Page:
- Flipgrid: At its most basic, this free tool can be used by students and instructors to produce short video introductions at the beginning of an online class to increase social presence, but it also has the ability to support video dialogue betweens students. This increases opportunities for collaboration, response, and expression. Additionally, “English- and world-language learners can practice new speaking skills while previewing and editing their video responses as they master pronunciation” (Ferlazzo, para.15).
- Google Slides: Also free and easy to use, when students have editing access to a Google Slide deck they can collaborate, observe, and modify each other’s work in real time creating a much more interactive classroom experience which also gives opportunities for students to act as co-constructors of learning.
- Peardeck: Easily integrated with Google Slides, Peardeck allows various add-ons to be shared on slides during a synchronous class session including various types of formative assessments (polls, matching, multiple choice, etc.), drawing boards, interactive questions, audio recordings, etc. Peardeck helps create varied ways for students to express themselves and their learning in a digital classroom.
- Padlet: Often used like a virtual whiteboard, Padlet is a great way to share thoughts in real time in a virtual class. The image search option is oft-cited as a nice option for students to vary their mode of expression online, especially for English Language Learners.
- Quizizz, Baamboozle and Kahoot: These are (also free) online game/quiz platforms which can easily be used for assessments or reinforcement activities and are especially helpful in online environments when completed by teams/small groups. Additionally, problem-based learning can be used to make learning meaningful/relatable to students, and to help them engage in critical inquiry (Rhodes & Schmidt, 2018).
Some additional suggestions I’ve come across include:
- iMovie: If students have access to this app already on a personal device (often included for free with Apple products), iMovie is an approachable way for students to create more detailed and creative video responses for a project or presentation wherein they can also see themselves reflected (perhaps literally) in the final product. The final product can then be shared out to their classmates in either a synchronous or asynchronous fashion. A video production is also a good example of an alternative form of assessment.
- Kialo: Free for educators, Kialo is a tool designed to frame a debate or map a logical argument. It’s specifically designed for classroom use and promotes thoughtful collaboration and critical thinking while helping students construct well-reasoned arguments on important topics.
At the end of the day, culturally responsive educators are reflective. They continually examine their own cultural perspectives and biases to ensure that they are creating environments that are supportive to all learners, and they continually think critically about their course design (Rhodes & Schmidt, 2018). To conclude, then, I’d like to leave you with a set of meaningful reflection questions from Rhodes & Schmidt’s 2018 article, “Culturally responsive Teaching in the Online Classroom” which may prove helpful as you ponder the design of your own learning environments and experiences, now and into the future.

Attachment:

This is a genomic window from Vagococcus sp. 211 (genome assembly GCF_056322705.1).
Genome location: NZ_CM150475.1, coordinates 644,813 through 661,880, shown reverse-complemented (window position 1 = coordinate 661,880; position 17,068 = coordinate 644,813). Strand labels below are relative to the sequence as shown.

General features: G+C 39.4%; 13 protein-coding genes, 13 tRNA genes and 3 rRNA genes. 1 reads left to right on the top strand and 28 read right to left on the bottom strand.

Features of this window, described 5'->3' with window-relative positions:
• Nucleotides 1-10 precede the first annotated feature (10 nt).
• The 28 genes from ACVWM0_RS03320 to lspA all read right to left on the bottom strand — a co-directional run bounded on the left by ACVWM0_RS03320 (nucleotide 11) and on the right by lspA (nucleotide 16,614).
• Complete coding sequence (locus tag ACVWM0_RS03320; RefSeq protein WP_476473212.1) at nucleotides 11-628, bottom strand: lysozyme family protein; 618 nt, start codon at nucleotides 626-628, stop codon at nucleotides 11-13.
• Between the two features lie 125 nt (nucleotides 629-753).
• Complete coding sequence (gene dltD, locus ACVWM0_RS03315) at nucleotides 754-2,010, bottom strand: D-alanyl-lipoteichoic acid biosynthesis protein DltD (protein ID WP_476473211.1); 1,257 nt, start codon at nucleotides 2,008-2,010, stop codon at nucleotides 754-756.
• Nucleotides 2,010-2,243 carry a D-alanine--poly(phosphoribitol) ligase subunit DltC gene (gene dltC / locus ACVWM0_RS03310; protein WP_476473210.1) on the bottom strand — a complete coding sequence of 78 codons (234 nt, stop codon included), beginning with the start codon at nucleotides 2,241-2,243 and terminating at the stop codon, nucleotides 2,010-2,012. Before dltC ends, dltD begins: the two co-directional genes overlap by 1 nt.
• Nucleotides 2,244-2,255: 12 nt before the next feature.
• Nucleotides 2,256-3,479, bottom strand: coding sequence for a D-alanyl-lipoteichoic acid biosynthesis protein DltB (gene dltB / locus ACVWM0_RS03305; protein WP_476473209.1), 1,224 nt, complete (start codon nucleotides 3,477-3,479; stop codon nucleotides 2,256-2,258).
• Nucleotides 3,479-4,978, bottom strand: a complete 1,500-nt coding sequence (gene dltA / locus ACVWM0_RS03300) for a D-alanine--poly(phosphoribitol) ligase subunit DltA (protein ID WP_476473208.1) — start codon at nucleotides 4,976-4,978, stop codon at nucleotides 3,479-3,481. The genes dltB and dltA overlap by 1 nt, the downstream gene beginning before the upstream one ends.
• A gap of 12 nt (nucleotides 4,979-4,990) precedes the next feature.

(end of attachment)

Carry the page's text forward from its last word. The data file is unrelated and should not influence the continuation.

- How do I acknowledge the cultural identities, such as racial, ethnic, religious, sexual, and gender identities, of my students?
- How do I learn about my students and what they feel is important about the learning experience?
- How do I encourage my students to connect with their classmates?
- How do I ensure that students feel free to point out class policies that they feel are discriminatory or biased?
- How do I help learners feel positively about content and the learning process, in addition to incorporating learner autonomy into curricular planning?
- How do I encourage students to communicate with each other and with me on a deep and meaningful level?
- How do I incorporate materials and resources that represent the diverse backgrounds of my students?
- How do I help students connect to the material in ways that are based in critical reflection and critical inquiry?
- How do I incorporate a variety of learning activities and instructional practices?
- How do I integrate practical applications into learning activities
- How do I require students to examine the curriculum from multiple perspectives?
- How do I use authentic and effective assessment that allows them to demonstrate mastery in a variety of ways?
- How do I encourage students to take ownership of the learning process?
- How do I create space for students to assess their own learning?
Ferlazzo, L. (2020, November 8). 10 favorite online teaching tools used by educators this year. Education Week. https://www.edweek.org/teaching-learning/opinion-10-favorite-online-teaching-tools-used-by-educators-this-year/2020/11
Frederick, R., Donnor, J., & Hatley, L. (2009). Culturally responsive applications of computer technologies in education: Examples of best practice. Educational Technology, 49(6), 9-13. http://www.jstor.org/stable/44429734
Gay, G. (2010). Culturally responsive teaching: Theory, research, and practice. Teachers College Press.
Rhodes, C. & Schmidt, S., (2018, November). Culturally responsive teaching in the online classroom. E-Learn Magazine. https://elearnmag.acm.org/archive.cfm?aid=3274756
Woodley, X., Hernandez, C., Parra, J., & Negasj, B., (2017). Celebrating difference: Best practices in culturally responsive teaching online. TechTrends 61, 470–478. https://doi.org/10.1007/s11528-017-0207-z